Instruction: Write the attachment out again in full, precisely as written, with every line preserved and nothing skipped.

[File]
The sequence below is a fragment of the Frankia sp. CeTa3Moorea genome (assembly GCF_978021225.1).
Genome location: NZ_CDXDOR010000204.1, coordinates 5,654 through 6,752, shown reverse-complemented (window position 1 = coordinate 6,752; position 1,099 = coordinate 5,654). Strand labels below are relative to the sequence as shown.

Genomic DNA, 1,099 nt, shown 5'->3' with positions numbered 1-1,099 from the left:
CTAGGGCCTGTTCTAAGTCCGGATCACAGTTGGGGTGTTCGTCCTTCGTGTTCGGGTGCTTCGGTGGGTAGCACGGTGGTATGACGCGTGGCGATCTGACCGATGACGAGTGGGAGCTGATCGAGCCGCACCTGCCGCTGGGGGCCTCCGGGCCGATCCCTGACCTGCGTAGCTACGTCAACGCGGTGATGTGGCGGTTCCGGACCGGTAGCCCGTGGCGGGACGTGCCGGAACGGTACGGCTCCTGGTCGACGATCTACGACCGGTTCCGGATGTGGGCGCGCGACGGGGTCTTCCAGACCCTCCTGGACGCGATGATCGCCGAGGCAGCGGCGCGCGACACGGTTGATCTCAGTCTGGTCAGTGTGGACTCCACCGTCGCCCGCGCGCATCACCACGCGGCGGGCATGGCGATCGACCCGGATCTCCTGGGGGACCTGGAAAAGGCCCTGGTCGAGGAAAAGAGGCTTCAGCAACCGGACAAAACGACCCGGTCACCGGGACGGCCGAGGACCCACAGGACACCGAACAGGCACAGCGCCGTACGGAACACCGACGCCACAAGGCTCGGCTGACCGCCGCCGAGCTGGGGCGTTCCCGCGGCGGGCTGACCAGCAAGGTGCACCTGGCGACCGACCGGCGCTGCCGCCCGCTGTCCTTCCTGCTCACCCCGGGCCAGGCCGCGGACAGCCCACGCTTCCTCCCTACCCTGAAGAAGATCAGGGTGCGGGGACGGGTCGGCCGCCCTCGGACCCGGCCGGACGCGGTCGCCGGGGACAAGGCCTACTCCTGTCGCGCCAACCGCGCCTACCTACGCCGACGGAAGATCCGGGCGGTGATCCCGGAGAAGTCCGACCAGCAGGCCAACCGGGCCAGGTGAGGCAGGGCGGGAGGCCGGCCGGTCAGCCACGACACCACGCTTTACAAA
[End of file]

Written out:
The sequence below is a fragment of the Frankia sp. CeTa3Moorea genome (assembly GCF_978021225.1).
Genome location: NZ_CDXDOR010000204.1, coordinates 5,654 through 6,752, shown reverse-complemented (window position 1 = coordinate 6,752; position 1,099 = coordinate 5,654). Strand labels below are relative to the sequence as shown.

Genomic DNA, 1,099 nt, shown 5'->3' with positions numbered 1-1,099 from the left:
CTAGGGCCTGTTCTAAGTCCGGATCACAGTTGGGGTGTTCGTCCTTCGTGTTCGGGTGCTTCGGTGGGTAGCACGGTGGTATGACGCGTGGCGATCTGACCGATGACGAGTGGGAGCTGATCGAGCCGCACCTGCCGCTGGGGGCCTCCGGGCCGATCCCTGACCTGCGTAGCTACGTCAACGCGGTGATGTGGCGGTTCCGGACCGGTAGCCCGTGGCGGGACGTGCCGGAACGGTACGGCTCCTGGTCGACGATCTACGACCGGTTCCGGATGTGGGCGCGCGACGGGGTCTTCCAGACCCTCCTGGACGCGATGATCGCCGAGGCAGCGGCGCGCGACACGGTTGATCTCAGTCTGGTCAGTGTGGACTCCACCGTCGCCCGCGCGCATCACCACGCGGCGGGCATGGCGATCGACCCGGATCTCCTGGGGGACCTGGAAAAGGCCCTGGTCGAGGAAAAGAGGCTTCAGCAACCGGACAAAACGACCCGGTCACCGGGACGGCCGAGGACCCACAGGACACCGAACAGGCACAGCGCCGTACGGAACACCGACGCCACAAGGCTCGGCTGACCGCCGCCGAGCTGGGGCGTTCCCGCGGCGGGCTGACCAGCAAGGTGCACCTGGCGACCGACCGGCGCTGCCGCCCGCTGTCCTTCCTGCTCACCCCGGGCCAGGCCGCGGACAGCCCACGCTTCCTCCCTACCCTGAAGAAGATCAGGGTGCGGGGACGGGTCGGCCGCCCTCGGACCCGGCCGGACGCGGTCGCCGGGGACAAGGCCTACTCCTGTCGCGCCAACCGCGCCTACCTACGCCGACGGAAGATCCGGGCGGTGATCCCGGAGAAGTCCGACCAGCAGGCCAACCGGGCCAGGTGAGGCAGGGCGGGAGGCCGGCCGGTCAGCCACGACACCACGCTTTACAAA